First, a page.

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Economic Incentives in Mandatory vs. Voluntary Meat Food Safety Standards * Beef Sector “Case Study” Gary M. Weber, Ph.D., President G.M. Weber & Associates,

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Presentation on theme: "Economic Incentives in Mandatory vs. Voluntary Meat Food Safety Standards * Beef Sector “Case Study” Gary M. Weber, Ph.D., President G.M. Weber & Associates,"— Presentation transcript:

1 Economic Incentives in Mandatory vs. Voluntary Meat Food Safety Standards * Beef Sector “Case Study” Gary M. Weber, Ph.D., President G.M. Weber & Associates, LLC Consulting * special thanks to Dr. Dell Allen, Cargill, retired; Gregg Doud and others at the NCBA for data and slides used in this presentation

2 Beef Demand was falling for years- adding to economic signals to address consumer issues 1993 – E. coli O157:H7 declared an adulterant BSE a human health threat

3 Issues overtaking the beef industry threatening the Business and Consumer Marketing Climates “ Managing issues means before you see ‘it’ here you have been working on the issue, dealing with the risks and developing a action plan for some time.”

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5 Milestones in the E. coli O157:H7 Crisis In 1993 the Jack-In-The-Box outbreak in the Pacific Northwest brought the problem into national focus. For the first time, a pathogen on fresh beef was declared an adulterant and a zero tolerance policy was established by the USDA. USDA began testing for the organism in ground in plants and at retail. If found, USDA demanded complete product recalls. USDA developed ever more sensitive tests while industry struggled to develop and put in place interventions to reduce risk. Since 1993 millions of pounds of ground beef have been condemned and companies such as Hudson Foods, Beef America, Topps have been put out of business.

6 Beef Producers Supported the Debate and Development of Pathogen Reduction/Hazard Analysis & Critical Control Points Systems Beef Producers Supported the Debate and Development of Pathogen Reduction/Hazard Analysis & Critical Control Points Systems PR/ HACCP Final Rule (9 CFR Chapter III) (9 CFR Chapter III) July 1996 July 1996

7 “They” Declared “War” Against E. coli O157:H7 Protecting Public Health and the Business Climate for the Beef Industry and Their Partners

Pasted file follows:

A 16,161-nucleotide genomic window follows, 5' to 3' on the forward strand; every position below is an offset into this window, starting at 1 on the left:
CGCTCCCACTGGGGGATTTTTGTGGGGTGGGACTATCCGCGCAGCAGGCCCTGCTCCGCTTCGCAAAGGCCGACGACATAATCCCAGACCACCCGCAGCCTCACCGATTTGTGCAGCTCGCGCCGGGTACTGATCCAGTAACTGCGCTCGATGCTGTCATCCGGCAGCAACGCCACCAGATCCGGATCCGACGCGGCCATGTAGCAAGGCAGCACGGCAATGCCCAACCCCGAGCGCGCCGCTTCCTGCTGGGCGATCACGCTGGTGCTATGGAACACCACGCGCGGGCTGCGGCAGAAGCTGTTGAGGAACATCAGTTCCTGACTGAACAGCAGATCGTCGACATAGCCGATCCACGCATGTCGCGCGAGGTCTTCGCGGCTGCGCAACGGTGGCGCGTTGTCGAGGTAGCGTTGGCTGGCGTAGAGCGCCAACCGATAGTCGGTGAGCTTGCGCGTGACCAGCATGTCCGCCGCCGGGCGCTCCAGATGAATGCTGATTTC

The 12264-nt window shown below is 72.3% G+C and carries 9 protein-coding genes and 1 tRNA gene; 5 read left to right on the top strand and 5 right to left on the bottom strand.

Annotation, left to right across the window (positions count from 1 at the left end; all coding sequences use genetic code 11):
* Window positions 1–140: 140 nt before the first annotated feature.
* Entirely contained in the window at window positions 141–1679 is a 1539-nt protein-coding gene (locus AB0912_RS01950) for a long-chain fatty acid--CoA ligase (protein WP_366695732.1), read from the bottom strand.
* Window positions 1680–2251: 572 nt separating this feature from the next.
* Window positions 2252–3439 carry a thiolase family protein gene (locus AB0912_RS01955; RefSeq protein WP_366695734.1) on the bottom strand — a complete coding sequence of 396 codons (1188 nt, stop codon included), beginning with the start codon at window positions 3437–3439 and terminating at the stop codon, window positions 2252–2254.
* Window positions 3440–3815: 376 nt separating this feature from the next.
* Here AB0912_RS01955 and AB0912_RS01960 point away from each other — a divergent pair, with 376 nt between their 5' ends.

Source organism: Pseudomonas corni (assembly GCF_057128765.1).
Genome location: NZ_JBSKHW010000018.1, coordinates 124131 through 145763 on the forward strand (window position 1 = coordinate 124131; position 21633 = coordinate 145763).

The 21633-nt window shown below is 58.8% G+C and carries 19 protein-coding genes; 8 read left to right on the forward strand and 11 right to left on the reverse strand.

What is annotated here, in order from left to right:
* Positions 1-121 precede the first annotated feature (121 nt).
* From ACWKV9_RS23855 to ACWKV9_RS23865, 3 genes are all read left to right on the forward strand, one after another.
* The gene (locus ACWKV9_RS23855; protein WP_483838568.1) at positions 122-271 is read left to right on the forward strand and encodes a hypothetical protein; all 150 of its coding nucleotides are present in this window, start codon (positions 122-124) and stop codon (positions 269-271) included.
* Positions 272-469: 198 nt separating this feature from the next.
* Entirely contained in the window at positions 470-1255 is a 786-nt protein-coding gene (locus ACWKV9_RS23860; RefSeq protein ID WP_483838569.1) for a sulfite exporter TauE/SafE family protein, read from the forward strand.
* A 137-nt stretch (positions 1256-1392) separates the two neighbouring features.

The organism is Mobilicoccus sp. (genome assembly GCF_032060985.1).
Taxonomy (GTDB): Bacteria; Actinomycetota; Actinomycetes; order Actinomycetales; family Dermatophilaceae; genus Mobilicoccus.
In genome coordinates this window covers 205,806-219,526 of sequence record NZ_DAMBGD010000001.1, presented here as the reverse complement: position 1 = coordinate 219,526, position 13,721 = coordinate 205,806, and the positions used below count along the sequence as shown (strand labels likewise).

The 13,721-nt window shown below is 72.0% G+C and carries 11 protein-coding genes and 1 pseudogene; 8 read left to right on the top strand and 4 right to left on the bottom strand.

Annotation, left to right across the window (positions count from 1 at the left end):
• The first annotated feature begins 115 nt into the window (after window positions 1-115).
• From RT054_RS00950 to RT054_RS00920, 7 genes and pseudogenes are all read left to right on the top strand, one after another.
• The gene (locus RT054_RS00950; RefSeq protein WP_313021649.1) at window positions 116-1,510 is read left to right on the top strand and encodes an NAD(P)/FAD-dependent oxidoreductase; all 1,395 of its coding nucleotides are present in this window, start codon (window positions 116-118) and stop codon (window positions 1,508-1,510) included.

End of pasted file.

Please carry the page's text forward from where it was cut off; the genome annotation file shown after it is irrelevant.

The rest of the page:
8 Prevalence of E. coli O157:H7 in Ground Beef 1 1 Results of raw ground beef products analyzed for E. coli O157:H7 in federal plants. * In 1998 FSIS increased sample size from 25 g to 375g. ** In July 1999 FSIS changed to a more sensitive analytical method.

9 Prevalence of E. coli O157:H7 in Ground Beef * *Results of raw ground beef products analyzed for E. coli O157:H7 in federal plants Data as of 10/9/2007. Percent Positives

10 Areas of control Intervention steps become easier to implement as the hourglass narrows Intervention steps become easier to implement as the hourglass narrows Primarily at packing plantsPrimarily at packing plants Then pre-harvest or When pre-harvest?Then pre-harvest or When pre-harvest? Stocker Feedlot Packer Processor Retailer Foodservice Consumer Seed Stock Cow/Calf 800,000 2,700 85% 35 95% 280,000,000

11 “Typical” Intervention Costs per Head by Plant Size Plant Size: head headhead head Hide on Wash $ 2.40$ 2.16$ 1.84$ 1.60 Steam Past. $.24$.22$.18$.16 Pre-Evis Cab. $.06$.05$.05$.04 Pot Wash Cab. $.09$.08$.07$.06 Head Cabinet $.02$.01$.01$.01 Total $ 2.81$ 2.52$ 2.15$ 1.87 Depreciation $ 2.88$ 2.59$ 2.21$ 1.92 Chem. Cost $ 2.35$ 2.35$ 2.35$ 2.35 Total/Head $ 8.04$ 7.47$ 6.71$ 6.14 * Source Dell Allen, Cargill, retired

12 Human Illnesses Attributed to E. coli

13 Incidence of Foodborne Illness : E. coli O157* National Health Objective: 1.0 Incidence per 100,000 Population *Preliminary FoodNet Data on the Incidence of Infection with Pathogens Transmitted Commonly Through Food states, 2006

14 Reasons Consumers “Report for” Eating Less Beef Percent of consumers citing reasons for eating less beef